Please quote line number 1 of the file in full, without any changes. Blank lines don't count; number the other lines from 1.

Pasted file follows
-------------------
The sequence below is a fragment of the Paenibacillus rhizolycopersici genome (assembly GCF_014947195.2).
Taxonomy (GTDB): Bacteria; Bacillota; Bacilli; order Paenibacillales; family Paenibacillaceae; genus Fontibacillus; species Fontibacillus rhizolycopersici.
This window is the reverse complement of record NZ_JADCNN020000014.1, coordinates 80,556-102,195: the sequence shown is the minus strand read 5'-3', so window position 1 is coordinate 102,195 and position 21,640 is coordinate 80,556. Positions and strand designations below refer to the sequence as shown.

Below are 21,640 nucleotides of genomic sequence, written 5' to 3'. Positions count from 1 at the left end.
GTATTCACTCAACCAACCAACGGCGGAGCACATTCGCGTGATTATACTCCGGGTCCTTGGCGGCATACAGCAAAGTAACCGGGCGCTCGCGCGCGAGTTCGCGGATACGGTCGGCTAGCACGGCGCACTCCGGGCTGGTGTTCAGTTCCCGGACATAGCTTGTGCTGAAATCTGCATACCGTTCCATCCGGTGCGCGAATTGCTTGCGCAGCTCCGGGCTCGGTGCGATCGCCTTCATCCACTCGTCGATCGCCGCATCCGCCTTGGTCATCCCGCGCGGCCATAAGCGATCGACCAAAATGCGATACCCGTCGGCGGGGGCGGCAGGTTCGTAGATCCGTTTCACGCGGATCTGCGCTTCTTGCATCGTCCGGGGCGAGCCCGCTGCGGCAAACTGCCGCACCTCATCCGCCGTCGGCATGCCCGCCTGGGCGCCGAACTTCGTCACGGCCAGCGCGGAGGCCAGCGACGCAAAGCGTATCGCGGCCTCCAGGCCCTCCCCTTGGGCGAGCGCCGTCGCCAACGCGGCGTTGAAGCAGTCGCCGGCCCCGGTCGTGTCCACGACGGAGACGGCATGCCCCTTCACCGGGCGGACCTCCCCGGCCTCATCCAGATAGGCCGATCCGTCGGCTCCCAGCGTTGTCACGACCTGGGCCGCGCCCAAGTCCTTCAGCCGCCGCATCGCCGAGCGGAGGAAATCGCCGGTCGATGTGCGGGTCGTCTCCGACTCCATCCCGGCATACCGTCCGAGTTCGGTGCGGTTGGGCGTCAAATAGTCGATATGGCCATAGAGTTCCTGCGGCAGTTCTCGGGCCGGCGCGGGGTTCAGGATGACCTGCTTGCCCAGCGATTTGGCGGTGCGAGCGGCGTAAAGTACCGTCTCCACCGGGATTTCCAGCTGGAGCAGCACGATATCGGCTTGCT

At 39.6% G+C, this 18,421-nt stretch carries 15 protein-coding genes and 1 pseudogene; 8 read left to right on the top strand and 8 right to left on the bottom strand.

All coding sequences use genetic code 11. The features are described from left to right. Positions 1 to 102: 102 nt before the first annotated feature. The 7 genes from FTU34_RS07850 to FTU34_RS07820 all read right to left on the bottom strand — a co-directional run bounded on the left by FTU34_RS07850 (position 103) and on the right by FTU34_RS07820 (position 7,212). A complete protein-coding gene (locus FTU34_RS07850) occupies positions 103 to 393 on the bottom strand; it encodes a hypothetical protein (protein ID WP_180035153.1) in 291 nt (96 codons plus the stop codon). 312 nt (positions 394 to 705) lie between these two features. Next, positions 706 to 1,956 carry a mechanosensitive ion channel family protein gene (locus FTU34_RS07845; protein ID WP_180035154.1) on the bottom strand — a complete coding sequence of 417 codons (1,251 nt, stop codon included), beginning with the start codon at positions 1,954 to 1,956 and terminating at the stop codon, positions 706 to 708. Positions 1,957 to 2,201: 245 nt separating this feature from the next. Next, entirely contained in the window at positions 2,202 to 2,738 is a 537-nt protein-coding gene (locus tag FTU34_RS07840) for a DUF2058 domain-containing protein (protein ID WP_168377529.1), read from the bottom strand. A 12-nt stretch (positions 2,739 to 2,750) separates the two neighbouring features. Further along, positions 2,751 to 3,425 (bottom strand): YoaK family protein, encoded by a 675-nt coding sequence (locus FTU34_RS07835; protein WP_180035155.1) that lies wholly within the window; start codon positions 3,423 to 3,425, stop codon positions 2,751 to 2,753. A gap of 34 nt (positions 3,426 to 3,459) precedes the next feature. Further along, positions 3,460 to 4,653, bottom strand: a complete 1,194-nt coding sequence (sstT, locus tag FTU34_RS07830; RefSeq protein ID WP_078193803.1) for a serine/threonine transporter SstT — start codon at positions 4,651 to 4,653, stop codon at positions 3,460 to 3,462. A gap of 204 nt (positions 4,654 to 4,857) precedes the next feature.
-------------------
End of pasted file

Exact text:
The sequence below is a fragment of the Paenibacillus rhizolycopersici genome (assembly GCF_014947195.2).